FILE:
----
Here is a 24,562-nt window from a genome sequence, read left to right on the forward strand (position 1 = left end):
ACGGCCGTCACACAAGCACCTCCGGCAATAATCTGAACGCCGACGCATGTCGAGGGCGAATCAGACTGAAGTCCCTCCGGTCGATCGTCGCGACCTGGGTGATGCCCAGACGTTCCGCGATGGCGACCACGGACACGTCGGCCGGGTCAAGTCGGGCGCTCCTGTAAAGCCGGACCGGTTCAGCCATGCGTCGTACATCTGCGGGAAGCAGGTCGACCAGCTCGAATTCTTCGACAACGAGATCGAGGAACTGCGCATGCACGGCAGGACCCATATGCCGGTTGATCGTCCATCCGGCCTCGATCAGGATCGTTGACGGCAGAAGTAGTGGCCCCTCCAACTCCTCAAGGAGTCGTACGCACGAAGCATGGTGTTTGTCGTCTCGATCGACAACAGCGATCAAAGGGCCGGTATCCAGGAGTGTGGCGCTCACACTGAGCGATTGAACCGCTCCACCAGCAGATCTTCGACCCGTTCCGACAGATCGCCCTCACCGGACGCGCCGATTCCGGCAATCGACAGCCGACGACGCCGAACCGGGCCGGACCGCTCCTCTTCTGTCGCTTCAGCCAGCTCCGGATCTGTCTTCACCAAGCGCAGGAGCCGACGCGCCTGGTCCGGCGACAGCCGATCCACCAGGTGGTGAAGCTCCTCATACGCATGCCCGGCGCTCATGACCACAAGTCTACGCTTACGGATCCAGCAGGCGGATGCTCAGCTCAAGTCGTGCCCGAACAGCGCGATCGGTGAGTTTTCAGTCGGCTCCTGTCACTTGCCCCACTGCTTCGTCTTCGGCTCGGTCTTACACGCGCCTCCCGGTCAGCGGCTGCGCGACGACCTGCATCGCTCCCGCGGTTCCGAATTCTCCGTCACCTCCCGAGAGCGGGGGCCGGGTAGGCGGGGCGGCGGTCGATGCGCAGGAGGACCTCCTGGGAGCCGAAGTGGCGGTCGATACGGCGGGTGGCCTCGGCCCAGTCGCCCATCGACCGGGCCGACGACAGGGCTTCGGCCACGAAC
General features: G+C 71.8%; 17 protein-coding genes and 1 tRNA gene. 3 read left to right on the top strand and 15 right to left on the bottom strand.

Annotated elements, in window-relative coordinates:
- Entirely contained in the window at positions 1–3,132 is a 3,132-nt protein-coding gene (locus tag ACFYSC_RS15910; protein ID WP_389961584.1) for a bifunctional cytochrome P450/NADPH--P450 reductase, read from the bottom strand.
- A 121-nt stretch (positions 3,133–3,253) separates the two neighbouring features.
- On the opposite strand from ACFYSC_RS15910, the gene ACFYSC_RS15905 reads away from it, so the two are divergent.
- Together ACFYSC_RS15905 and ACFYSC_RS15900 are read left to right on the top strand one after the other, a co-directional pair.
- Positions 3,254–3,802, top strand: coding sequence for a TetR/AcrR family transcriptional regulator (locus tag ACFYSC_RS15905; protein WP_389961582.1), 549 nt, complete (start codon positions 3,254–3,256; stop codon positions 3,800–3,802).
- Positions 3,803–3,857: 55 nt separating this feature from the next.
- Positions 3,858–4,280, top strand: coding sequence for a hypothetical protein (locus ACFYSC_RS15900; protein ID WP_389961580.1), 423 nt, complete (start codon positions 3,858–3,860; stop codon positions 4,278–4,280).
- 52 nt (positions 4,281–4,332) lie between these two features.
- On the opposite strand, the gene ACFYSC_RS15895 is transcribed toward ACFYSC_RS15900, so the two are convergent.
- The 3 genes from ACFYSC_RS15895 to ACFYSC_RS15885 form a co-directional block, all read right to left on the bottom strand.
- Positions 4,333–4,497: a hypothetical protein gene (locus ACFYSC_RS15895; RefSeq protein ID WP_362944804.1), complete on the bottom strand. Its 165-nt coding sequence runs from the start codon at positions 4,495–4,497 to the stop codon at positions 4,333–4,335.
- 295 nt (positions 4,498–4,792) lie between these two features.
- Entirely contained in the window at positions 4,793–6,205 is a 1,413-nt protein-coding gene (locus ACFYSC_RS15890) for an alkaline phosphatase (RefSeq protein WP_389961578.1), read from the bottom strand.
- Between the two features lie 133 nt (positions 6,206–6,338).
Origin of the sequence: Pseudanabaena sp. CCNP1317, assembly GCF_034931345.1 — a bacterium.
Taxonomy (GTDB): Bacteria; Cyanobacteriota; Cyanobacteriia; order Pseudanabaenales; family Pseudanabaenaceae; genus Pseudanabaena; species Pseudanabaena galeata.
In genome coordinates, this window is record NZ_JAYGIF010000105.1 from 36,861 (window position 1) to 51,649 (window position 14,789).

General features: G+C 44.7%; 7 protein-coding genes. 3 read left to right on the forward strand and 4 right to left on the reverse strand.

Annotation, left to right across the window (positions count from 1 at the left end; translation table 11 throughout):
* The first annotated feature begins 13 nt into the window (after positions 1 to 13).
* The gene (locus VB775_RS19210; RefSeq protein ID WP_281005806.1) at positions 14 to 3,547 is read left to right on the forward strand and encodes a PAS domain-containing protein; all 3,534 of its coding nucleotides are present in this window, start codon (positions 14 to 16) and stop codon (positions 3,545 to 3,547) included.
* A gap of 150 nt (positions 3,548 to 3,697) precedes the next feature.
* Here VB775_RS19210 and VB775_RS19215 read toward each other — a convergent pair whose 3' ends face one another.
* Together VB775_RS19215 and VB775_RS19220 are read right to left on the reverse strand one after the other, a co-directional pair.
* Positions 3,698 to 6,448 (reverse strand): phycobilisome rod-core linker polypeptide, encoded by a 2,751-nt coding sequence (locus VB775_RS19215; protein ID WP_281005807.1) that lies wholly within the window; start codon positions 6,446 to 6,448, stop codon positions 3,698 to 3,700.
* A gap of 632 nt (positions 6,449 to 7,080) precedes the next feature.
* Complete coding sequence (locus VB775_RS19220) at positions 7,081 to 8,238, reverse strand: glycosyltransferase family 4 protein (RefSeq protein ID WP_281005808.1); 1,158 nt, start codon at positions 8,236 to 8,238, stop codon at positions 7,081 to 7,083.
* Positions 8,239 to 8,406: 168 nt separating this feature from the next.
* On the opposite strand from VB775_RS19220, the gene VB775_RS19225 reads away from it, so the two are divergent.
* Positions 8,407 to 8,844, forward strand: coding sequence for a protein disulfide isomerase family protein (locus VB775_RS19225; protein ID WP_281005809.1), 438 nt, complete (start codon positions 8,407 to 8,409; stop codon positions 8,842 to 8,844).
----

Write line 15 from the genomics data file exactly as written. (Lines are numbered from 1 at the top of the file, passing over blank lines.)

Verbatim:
- Positions 4,333–4,497: a hypothetical protein gene (locus ACFYSC_RS15895; RefSeq protein ID WP_362944804.1), complete on the bottom strand. Its 165-nt coding sequence runs from the start codon at positions 4,495–4,497 to the stop codon at positions 4,333–4,335.